Fantasy Football in Lichfield

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This case study is taken from the reading events and groups section of Reading Champions. Read more case studies in this section

This case study first appeared in The Vital Link’s Reading for pleasure: ideas to inspire dads and male carers of young children. This publication is downloadable from

‘Fantasy Football’, ‘Lads and Dads’ and ‘Playing for Success’ are three schemes built around football that have been used successfully in Staffordshire. Fantasy Football ran in Lichfield and was successful in involving learners who are hard to reach. Although boys and dads were strongly represented, the course was open to both sexes.

The sessions were held at a school venue on Saturday mornings and involved parents and children. They were delivered in partnership with a basic skills tutor from Tamworth & Lichfield College, an art worker from the North Lichfield Initiative (a community partnership) and sports coaches from Lichfield District Council. Funding for the programme came through the Adult and Community Learning Service Family Learning budget.

If you’ve never played fantasy football, this is how it works. You register online at a site such as and you are allocated a theoretical budget, with which you ‘buy’ yourself a team made up of 11 players from the football league.

Your fantasy team is allocated points, based on the actual performance of those players in their most recent real-life games, and your points are entered into a league table with other teams.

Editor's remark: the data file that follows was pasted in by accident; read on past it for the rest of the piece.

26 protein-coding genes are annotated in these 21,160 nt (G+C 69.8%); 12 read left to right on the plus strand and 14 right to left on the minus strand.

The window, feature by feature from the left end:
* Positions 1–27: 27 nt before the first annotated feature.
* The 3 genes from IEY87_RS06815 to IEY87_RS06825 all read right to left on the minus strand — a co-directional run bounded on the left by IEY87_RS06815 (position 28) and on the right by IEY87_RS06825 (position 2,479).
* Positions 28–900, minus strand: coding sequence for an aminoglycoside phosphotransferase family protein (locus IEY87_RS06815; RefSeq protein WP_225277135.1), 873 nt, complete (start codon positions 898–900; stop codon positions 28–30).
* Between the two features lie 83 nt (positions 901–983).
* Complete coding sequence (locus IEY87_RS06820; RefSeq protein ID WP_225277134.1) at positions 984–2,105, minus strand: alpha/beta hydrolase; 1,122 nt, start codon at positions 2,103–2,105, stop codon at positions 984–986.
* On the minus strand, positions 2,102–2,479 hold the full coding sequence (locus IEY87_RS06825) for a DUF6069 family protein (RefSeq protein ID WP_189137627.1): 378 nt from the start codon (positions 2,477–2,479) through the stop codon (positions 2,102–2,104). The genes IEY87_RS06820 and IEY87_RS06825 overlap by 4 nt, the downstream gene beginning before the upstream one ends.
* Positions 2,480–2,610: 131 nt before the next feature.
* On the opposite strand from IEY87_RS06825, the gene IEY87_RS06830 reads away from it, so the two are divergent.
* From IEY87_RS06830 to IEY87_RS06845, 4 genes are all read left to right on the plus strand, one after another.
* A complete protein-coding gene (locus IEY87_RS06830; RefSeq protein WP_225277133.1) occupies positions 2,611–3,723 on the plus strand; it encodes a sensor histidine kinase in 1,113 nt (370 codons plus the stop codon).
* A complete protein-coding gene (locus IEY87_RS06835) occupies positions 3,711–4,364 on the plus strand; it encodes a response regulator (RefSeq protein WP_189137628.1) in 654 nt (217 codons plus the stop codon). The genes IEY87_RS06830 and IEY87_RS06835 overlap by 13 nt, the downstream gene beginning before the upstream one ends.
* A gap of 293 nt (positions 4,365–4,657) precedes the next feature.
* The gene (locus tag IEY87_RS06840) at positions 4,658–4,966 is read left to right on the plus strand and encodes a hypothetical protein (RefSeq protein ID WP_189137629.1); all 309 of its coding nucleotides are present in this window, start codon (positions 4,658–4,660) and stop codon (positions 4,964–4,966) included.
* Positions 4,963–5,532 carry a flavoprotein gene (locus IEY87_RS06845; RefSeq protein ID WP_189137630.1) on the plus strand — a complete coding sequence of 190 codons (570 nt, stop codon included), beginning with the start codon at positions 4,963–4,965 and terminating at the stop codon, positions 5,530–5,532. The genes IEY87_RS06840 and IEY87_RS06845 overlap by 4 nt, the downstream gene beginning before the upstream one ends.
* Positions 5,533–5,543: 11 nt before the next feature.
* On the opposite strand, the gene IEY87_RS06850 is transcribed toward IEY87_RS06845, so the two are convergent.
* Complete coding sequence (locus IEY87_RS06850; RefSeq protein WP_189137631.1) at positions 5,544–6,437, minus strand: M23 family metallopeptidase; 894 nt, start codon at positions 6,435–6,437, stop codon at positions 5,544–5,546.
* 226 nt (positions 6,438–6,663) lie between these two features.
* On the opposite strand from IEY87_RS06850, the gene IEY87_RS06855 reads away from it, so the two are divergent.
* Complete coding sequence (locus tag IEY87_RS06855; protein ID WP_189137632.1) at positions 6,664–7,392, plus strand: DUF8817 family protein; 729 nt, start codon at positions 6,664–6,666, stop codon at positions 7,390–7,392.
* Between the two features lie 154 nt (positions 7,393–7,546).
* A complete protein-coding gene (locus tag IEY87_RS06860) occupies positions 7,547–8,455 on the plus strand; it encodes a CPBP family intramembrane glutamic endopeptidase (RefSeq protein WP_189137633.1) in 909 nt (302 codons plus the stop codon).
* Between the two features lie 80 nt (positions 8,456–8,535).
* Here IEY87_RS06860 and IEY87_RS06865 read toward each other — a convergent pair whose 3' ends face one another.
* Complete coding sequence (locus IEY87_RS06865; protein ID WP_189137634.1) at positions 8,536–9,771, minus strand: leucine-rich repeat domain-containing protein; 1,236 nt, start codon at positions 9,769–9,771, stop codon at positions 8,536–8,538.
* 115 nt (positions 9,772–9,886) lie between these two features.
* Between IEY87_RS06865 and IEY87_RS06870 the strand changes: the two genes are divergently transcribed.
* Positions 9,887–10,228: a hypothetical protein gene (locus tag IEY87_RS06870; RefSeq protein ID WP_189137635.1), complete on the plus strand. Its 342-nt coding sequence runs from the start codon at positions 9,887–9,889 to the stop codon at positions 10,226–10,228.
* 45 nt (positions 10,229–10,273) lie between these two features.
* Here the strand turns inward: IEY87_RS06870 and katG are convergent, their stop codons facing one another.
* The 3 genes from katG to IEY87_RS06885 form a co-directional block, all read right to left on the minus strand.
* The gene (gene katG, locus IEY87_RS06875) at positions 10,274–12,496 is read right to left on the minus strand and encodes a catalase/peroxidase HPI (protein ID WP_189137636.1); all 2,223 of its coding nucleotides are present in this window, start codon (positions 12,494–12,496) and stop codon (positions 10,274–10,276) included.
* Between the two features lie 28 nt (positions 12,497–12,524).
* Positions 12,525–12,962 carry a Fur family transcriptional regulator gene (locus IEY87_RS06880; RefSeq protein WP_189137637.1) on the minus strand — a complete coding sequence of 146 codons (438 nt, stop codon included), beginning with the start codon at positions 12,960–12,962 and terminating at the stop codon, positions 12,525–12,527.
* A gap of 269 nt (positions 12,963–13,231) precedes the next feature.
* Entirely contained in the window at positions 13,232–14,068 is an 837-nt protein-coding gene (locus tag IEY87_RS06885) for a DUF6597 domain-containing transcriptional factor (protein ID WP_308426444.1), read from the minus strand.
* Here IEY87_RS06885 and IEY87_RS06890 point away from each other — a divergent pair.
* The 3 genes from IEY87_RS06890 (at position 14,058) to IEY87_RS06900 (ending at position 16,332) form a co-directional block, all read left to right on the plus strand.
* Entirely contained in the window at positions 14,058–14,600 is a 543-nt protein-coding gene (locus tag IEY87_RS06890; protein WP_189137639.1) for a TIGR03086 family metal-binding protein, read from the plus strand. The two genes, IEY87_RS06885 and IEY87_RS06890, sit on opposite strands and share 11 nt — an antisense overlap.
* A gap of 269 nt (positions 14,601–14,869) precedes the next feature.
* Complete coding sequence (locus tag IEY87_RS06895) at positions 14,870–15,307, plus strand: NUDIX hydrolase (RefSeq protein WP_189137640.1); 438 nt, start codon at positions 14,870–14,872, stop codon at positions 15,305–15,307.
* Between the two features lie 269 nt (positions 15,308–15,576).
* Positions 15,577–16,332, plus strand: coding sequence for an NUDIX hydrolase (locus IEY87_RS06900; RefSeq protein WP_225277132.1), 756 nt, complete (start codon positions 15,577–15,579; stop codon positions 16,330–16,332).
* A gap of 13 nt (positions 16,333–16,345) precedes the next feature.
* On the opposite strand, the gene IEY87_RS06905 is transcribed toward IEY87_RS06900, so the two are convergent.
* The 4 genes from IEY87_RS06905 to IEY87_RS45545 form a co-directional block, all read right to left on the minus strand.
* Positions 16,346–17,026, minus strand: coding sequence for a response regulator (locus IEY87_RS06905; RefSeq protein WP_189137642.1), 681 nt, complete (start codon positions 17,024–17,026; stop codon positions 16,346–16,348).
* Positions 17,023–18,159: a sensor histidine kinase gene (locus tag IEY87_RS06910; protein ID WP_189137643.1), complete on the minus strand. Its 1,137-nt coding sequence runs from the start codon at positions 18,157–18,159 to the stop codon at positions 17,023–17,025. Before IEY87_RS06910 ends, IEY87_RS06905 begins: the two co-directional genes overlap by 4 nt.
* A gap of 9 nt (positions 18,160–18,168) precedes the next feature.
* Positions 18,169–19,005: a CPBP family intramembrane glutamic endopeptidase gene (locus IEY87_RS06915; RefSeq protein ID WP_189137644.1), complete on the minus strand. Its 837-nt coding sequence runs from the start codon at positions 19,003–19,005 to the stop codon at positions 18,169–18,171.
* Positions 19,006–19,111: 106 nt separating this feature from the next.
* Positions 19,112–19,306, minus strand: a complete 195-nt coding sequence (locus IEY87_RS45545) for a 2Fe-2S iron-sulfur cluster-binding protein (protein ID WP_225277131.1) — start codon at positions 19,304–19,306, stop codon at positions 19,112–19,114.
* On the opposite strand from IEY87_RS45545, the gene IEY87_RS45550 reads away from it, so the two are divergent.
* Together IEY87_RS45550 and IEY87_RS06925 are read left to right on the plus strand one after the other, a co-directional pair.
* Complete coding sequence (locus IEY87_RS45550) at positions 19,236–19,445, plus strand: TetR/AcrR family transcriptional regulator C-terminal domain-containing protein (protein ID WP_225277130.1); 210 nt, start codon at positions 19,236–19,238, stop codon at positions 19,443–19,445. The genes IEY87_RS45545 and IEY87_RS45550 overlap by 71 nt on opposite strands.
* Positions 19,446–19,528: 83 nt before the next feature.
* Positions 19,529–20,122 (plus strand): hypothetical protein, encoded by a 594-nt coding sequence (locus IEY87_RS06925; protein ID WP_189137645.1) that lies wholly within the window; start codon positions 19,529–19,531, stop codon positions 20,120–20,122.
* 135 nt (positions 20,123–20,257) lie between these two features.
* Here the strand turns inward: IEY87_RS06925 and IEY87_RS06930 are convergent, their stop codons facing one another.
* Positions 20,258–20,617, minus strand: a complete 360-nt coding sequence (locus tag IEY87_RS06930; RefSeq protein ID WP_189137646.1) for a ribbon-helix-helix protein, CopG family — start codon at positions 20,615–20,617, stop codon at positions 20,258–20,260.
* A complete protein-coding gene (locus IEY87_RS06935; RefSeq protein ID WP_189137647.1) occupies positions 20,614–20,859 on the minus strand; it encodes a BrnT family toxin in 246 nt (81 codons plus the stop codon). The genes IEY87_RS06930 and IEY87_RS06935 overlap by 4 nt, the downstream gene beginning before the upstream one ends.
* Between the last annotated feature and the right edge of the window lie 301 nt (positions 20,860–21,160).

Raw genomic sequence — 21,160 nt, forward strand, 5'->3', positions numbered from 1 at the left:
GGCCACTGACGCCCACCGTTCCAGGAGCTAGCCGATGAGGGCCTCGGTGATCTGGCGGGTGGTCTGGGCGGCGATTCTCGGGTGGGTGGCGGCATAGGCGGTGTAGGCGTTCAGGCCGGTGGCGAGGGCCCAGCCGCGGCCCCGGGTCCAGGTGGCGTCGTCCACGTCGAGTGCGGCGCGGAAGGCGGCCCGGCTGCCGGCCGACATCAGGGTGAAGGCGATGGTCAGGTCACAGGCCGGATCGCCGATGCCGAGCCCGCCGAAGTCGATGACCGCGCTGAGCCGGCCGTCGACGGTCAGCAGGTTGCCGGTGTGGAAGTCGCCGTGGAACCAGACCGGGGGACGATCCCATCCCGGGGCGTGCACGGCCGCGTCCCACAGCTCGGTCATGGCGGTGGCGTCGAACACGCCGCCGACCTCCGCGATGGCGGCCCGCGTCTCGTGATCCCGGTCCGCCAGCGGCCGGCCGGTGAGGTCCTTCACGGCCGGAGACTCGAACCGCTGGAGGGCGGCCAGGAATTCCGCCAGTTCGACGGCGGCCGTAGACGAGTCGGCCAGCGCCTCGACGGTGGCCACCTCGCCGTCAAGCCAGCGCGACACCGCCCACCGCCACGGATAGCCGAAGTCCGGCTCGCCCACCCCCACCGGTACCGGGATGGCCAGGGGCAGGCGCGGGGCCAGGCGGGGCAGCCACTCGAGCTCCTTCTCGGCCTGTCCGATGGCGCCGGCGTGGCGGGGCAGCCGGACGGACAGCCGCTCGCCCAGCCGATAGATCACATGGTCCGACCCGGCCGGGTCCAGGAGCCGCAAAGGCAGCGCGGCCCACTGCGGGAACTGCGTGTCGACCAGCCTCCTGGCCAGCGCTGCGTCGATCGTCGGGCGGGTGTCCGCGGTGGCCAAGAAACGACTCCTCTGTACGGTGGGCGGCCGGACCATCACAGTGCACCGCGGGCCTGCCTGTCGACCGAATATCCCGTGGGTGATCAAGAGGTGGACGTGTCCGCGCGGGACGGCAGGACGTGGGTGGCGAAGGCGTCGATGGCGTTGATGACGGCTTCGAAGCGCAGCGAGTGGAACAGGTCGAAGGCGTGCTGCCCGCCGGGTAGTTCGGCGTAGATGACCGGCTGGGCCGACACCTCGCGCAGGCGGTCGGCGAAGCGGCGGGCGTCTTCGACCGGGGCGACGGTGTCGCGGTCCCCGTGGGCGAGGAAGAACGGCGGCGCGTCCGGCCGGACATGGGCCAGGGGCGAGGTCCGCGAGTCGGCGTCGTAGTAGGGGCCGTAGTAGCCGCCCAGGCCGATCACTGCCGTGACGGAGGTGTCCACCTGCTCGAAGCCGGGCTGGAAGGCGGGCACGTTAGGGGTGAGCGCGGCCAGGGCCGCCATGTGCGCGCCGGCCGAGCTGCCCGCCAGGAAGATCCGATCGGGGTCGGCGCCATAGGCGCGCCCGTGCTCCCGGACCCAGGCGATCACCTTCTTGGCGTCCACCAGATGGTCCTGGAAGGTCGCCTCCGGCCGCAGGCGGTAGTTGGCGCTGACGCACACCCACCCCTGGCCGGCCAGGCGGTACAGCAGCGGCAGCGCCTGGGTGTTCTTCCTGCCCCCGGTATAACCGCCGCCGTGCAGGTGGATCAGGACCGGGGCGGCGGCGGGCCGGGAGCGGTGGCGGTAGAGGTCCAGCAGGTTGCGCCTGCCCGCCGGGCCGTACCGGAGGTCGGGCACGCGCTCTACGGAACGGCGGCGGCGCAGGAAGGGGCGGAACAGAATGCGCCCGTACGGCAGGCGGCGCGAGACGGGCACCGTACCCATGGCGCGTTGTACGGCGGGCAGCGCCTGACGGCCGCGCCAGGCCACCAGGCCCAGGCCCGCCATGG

During the sessions, children and parents practised football skills out on the field, led by the sports coaches. This took place alongside creative activities in which children and parents designed football kits, posters, team logos and so on, for which they used the school’s ICT suite and art rooms. They registered for the fantasy league, worked out how to spend their money, researched players, wrote about them and downloaded pictures. Basic skills work was supported by Mark Robathan and the art sessions were led by Tracy Potts.

All participants improved their physical fitness, learned how to use the computer to research and take part in the league. They used literacy skills to write up their research, designed team logos, and plenty of maths to work out their budgets and keep track of their points. According to Mark Robathan: ‘The boys really enjoyed the physical skills training, but they also enjoyed the creative side of it too.’ Tracy Potts commented: ‘It was wonderful to see the parents and their children having so much fun learning new literacy skills through the art work they did creating team for the football league.’

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